After decades of speedy advances, China is shifting its economic focus to high-quality development, with "developing a modernized economy" high on the agenda.
Now an economic catchphrase, the idea provides a blueprint for the world's second largest economy during the next five years and beyond.
It will be embodied in innovation-driven industries with coordinated development, an open and fair market, efficient and fair income distribution, coordinated urban-rural and regional development, energy conservation and environmental friendliness, and an open economy with higher standards.
Efforts will be made to give full play to the role of the market, while the government is expected to play a better part.
The real economy, once outshone by rampant real estate prices and financial speculation, has again gained traction.
While presiding over a group study of the Political Bureau of the CPC Central Committee, General Secretary of the CPC Central Committee Xi Jinping described the real economy as the foundation of the modernized economy, advocating the use of new technology including the internet, big data and artificial intelligence to boost traditional industries.
To develop a modernized economy, China should channel more energy into improving the quality of supply and grow into a manufacturing powerhouse, said Wang Yiming, deputy director of the Development Research Center of the State Council.
The government has rolled out an array of measures such as "Made in China 2025" and "Internet Plus" strategies.
Funds that used to flow into the virtual economy due to high yields are returning to factories that produce tangible goods. New loans in the real economy rose 11.34 percent to 13.84 trillion yuan (around 2.2 trillion US dollars) last year.
Thanks to rising investment, innovators sprouting up across the country are injecting new vitality into the economy. More homegrown tech firms are transforming from followers to leaders in the international tech community.
Technology is playing a bigger role in driving the economy. Tech is estimated to have contributed 57.5 percent to economic growth last year, up from 56.2 percent in 2016, according to Wang Zhigang, vice minister of science and technology.
During the group study, Xi called for a diverse, balanced, secure and efficient system for opening up on all fronts, with better use of global resources and markets and promotion of international cooperation under the Belt and Road Initiative.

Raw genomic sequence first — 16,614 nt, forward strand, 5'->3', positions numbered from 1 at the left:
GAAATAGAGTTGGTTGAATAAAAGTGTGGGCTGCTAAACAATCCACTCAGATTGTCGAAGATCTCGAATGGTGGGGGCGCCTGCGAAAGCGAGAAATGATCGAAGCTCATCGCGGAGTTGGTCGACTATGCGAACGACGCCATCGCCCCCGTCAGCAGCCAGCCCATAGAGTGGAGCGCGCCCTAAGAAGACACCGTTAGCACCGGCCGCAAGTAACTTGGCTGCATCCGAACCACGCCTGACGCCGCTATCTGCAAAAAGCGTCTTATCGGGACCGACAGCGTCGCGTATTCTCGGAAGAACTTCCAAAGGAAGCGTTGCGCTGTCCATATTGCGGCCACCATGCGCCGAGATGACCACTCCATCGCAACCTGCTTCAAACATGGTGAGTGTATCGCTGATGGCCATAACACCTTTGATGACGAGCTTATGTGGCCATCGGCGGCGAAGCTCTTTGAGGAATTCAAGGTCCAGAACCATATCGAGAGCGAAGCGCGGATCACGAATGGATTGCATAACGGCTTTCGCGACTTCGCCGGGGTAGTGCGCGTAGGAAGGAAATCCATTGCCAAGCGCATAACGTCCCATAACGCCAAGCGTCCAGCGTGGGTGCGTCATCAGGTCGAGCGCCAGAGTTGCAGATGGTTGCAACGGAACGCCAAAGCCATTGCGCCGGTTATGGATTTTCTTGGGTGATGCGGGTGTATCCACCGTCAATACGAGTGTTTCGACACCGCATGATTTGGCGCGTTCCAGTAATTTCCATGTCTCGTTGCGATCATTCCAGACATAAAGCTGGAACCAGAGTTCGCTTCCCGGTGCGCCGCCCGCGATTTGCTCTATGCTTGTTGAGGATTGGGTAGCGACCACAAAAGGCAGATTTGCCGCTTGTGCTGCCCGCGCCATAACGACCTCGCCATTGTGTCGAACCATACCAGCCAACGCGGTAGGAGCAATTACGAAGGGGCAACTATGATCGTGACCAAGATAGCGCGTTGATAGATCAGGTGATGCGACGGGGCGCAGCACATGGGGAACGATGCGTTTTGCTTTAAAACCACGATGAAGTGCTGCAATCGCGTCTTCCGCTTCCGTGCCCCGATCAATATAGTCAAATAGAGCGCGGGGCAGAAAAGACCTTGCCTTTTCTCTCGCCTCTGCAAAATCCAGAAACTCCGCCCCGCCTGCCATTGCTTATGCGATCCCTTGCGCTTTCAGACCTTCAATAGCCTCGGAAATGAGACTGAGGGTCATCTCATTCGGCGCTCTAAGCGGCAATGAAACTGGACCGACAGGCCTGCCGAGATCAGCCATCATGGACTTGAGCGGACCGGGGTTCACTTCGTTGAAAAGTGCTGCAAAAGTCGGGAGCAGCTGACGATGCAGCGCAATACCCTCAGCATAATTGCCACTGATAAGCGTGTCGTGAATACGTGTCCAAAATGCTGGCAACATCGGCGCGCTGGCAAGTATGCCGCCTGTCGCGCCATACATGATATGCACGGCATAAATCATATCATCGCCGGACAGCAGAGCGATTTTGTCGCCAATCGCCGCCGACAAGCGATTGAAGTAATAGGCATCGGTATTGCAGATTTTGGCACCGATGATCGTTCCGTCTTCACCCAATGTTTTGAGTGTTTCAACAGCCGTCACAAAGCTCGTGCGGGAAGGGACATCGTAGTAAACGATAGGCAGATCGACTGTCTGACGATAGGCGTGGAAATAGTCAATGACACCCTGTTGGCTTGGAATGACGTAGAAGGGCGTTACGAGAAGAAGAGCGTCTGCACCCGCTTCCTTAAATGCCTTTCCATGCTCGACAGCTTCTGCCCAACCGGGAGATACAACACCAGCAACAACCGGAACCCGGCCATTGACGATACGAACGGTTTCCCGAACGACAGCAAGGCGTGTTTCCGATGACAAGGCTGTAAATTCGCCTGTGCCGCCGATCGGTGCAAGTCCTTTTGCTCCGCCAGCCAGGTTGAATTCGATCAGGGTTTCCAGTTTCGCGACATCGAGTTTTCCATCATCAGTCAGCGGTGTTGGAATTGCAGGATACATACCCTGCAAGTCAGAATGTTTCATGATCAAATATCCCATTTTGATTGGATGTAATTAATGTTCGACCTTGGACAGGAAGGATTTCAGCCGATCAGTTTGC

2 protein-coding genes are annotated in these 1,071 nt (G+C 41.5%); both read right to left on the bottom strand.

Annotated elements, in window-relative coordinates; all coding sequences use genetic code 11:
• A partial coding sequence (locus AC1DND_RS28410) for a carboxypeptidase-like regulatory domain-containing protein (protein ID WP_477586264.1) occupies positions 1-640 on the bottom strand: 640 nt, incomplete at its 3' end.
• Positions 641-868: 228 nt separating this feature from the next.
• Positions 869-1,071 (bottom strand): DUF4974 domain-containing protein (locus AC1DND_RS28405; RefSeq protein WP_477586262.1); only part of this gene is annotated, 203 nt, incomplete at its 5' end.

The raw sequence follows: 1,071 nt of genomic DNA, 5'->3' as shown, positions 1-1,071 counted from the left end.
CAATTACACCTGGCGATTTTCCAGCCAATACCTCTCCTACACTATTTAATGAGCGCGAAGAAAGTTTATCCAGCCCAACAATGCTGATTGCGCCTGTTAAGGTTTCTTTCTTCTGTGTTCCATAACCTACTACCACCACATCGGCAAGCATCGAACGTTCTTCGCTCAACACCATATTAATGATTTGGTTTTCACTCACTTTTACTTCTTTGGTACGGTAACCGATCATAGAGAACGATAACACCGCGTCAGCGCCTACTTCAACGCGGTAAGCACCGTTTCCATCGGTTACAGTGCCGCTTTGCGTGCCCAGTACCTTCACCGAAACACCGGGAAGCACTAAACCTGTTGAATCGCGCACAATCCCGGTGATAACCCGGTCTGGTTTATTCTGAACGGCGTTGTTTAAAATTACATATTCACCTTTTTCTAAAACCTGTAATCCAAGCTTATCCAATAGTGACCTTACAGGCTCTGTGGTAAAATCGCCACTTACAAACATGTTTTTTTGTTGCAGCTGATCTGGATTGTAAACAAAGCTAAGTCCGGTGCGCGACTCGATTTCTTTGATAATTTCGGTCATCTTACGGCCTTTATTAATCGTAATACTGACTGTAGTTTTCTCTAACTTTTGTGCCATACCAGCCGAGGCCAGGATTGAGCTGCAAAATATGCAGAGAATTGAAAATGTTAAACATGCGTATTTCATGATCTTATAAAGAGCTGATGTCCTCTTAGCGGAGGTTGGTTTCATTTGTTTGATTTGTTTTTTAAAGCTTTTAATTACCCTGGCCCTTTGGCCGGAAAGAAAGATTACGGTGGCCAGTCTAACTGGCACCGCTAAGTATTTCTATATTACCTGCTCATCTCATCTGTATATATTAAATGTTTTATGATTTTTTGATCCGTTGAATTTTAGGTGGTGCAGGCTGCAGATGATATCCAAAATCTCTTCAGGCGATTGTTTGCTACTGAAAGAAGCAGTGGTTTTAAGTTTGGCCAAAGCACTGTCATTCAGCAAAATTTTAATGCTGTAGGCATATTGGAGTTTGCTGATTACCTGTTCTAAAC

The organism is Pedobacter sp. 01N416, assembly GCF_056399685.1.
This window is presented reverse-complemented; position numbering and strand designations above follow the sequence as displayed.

As 2018 is the 40th anniversary of China's reform and opening up policy, the country's door to the world will only become more open.
At the World Economic Forum annual meeting in January, senior Chinese official Liu He said more measures are in the pipeline to further open the country's finance, manufacturing and service sectors, and step up protection of intellectual property.
The Chinese government has been striving to ease market access for foreign investment and build a level playing field for players from home and abroad.
Foreign direct investment in the Chinese mainland hit an all-time high of 878 billion yuan last year, with 35,652 foreign-funded businesses established.
China has promised to boost imports, announcing plans to purchase more than 10 trillion US dollars of goods and services in the next five years. The first China International Import Expo will be held in Shanghai in November, which is expected to bring together thousands of enterprises from more than 100 countries.
Liu said China will make more efforts to cut tariffs on products including cars. Import taxes on 187 products were slashed last year, with the average rate down from 17.3 percent to 7.7 percent.
The Belt and Road Initiative is also an important part of China's opening up to the world.
Industrial cooperation under the Belt and Road Initiative will prompt a re-balancing of the world economy, said Zhang Yansheng, researcher at the China Center for International Economic Exchanges.
China's non-financial outbound direct investment (ODI) to countries involved in the Belt and Road Initiative totaled 14.4 billion US dollars last year, 12 percent of the total ODI, up from 8.5 percent in 2016.
China's modernized economy will continue to be market-oriented and follow market rules, with stronger reforms to break barriers and bring vitality to the economy.
A market system that is unified, open, competitive and well-ordered is needed, Xi said during the group study, adding that China will give full play to the market and prompt a better role for the government.
One of the major tasks is the consolidation of state-owned enterprises (SOEs).
Debt-ridden and loss making state-owned "zombie companies" are reorganized via mergers and acquisitions or face bankruptcy according to market rules. Some have begun to carry out mixed-ownership reforms to improve competitiveness. Of the 19 state firms piloting the reform, seven have brought in more than 40 investors and the injection of over 90 billion yuan.
Meanwhile, the private sector will receive stronger support. At the 19th CPC National Congress, policy makers pledged to introduce a negative list for market access and do away with regulations and practices that impede fair competition.
The government has rolled out measures to build a sound business environment for the private sector, including less red tape, better services and lower fees and taxes. During the first three quarters of 2017, 4.51 million new businesses were registered, up 12.5 percent from a year ago.
More policies can be expected to protect property and the rights of private businesses, relieve their burdens and allow them to enter more key industries.